# lbs. per sq. ft.

Discussion in 'Boatbuilding' started by guest200901, Jul 25, 2007.

1. ### guest200901Guest

hello...........!

does anyone know the weight of the hull bottom to pounds per sq ft. ?

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### JeffModerator

Of which hull? You have to give at least the size and type of boat and type of construction for anyone to be able to provide an answer.

3. ### guest200901Guest

lbs. per sq. ft

hi.........,

what i am tring to find out is how far 1 sq ft. will sink 1 sq. inch ,
and how many lbs. it takes to sink 1 sq inch.......

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### alan whiteSenior Member

Volume sinks according to its shape, not its area. But that answer hardly makes sense either because your question is strange to begin with.
Maybe you mean cubic feet, cubic inches.
Try phrasing the question again in other ways. Forget about units of measurment and concentrate on what you need to know.
For example, "What is the formula for determining how much deeper a boat sits in the water when a certain amount of weight is added to the displacement?"

Alan

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### PalmerJunior Member

Pounds per inch of immersion is based on waterplane area, not hull surface area.
For saltwater it's 5.33 lb/ft^2

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### yipsterdesigner

metric, 1 kilogram equals 1 liter water, cant be easy'r

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### alan whiteSenior Member

Metric is easier, especially in this case. I am thinking you need to ask about sinking cubic, and not square inches. Sinking square inches would apply to waterplane, which changes on all but a straight-sided box shape with each inch of additional immersion. So waterplane is an area of so many square inches, which if pushed deeper into the water a certain distance allows a calculation of added volume immersed (and the waterplane generally changes somewhat as the boat goes deeper, so the formula is further complicated by the actual vertical shape of the hull-sides).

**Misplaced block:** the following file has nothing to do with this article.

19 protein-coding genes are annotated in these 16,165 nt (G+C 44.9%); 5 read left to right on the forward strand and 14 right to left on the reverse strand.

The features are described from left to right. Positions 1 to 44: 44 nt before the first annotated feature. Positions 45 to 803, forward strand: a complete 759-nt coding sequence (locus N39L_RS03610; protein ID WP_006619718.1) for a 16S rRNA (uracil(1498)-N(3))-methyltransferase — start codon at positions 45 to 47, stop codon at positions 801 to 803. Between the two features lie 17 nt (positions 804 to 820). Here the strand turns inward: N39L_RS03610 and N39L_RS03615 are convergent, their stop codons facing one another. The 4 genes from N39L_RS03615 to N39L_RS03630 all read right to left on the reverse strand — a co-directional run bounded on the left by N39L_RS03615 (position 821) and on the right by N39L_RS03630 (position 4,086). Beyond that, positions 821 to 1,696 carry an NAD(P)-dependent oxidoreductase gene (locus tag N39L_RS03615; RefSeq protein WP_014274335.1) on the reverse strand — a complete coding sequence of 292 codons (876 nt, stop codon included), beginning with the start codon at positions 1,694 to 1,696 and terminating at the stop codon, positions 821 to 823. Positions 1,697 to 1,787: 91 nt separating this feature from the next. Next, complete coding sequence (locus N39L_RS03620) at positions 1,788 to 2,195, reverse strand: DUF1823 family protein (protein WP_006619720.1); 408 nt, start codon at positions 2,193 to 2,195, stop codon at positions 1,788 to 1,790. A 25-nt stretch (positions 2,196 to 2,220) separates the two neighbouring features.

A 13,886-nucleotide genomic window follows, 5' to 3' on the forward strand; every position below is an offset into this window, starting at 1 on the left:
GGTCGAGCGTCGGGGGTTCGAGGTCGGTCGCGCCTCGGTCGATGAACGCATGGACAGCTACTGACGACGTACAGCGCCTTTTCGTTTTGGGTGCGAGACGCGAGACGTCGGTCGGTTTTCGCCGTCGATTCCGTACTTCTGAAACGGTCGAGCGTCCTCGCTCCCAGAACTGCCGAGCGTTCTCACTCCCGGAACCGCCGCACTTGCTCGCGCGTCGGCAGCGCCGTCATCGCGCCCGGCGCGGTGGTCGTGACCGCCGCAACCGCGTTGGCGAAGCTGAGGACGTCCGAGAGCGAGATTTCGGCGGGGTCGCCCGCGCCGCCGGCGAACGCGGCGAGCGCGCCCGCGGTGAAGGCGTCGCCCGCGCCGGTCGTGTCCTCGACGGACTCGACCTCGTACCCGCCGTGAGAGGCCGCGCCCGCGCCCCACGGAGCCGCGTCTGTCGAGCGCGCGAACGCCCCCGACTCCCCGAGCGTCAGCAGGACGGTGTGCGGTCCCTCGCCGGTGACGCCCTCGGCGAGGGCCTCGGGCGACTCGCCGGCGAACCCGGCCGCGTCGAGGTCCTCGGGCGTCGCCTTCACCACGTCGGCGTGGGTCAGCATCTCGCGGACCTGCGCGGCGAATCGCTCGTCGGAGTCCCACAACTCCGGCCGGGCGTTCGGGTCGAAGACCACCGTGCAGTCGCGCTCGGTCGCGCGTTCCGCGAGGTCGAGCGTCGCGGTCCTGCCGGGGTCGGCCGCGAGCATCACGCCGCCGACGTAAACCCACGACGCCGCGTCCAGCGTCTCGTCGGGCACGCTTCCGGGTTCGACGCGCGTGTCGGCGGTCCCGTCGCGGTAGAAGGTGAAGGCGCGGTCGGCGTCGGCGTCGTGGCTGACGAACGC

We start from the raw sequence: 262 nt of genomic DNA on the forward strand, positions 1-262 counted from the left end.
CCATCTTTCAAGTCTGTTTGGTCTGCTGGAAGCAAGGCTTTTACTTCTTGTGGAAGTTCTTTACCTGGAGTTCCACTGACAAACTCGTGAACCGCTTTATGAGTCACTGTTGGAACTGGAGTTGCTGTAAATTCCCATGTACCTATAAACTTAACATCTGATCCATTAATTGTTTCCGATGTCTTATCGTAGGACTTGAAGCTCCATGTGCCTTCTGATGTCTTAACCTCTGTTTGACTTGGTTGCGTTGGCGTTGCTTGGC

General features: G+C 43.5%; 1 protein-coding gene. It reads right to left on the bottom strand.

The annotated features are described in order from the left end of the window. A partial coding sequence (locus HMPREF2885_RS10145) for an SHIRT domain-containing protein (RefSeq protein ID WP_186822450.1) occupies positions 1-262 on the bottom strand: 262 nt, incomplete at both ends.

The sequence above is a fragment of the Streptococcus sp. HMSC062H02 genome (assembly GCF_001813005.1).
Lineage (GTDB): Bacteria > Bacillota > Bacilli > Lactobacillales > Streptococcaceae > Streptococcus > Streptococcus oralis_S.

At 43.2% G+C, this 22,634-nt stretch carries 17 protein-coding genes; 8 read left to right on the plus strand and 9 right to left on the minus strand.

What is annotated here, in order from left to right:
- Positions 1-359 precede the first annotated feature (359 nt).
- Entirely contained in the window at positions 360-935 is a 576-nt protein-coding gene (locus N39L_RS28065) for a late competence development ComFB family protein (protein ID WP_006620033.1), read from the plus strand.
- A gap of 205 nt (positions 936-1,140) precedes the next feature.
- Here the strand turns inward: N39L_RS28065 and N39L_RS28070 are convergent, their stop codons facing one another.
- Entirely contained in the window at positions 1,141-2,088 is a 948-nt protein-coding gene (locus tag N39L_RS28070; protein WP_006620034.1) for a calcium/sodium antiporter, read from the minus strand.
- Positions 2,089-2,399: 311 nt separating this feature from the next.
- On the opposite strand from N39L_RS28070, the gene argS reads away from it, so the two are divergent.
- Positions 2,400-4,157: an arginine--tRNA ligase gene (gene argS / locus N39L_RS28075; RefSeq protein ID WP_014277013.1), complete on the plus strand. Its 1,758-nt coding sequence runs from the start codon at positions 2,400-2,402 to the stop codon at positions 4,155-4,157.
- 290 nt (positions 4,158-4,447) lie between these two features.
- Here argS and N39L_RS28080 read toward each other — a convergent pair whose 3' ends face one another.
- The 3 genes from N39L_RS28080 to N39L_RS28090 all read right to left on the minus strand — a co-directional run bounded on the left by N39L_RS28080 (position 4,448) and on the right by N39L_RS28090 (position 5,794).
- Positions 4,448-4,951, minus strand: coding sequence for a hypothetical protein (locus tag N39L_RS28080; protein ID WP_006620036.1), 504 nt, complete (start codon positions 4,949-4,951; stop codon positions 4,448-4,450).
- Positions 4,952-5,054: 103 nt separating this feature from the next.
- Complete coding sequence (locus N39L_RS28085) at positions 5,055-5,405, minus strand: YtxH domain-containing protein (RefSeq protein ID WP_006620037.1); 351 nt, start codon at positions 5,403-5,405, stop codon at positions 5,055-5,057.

The waterplane, therefore, is only meaningful as one of many waterplane slices all the way down to the bottom of the keel, each of which must be seperately calculated in order to know how much deeper the boat will sink from any given waterplane (waterline) to the next. Added up, all the waterplanes multiplied by all of the distances between them equal displacement, which is calculated at about 64 lbs per cubic foot of salt water, and about 62 lbs for fresh water.

Alan

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8. ### guest200901Guest

displacement

o.k. ?

if i have a sq. box 1` ft x 1` ft how much weight does it take to draft 1" inch ?

thank you..............

9. ### guest200901Guest

displacement

the draft calculation is for the flat side of the 1` ft square box.

(forgot to write that info in the last post).

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### KnottyBuoyzProvocateur & Raconteur

1 cubic foot of water weighs approx. 62.5lbs. Divide that by 12 and you get approx. 5.2 lbs.

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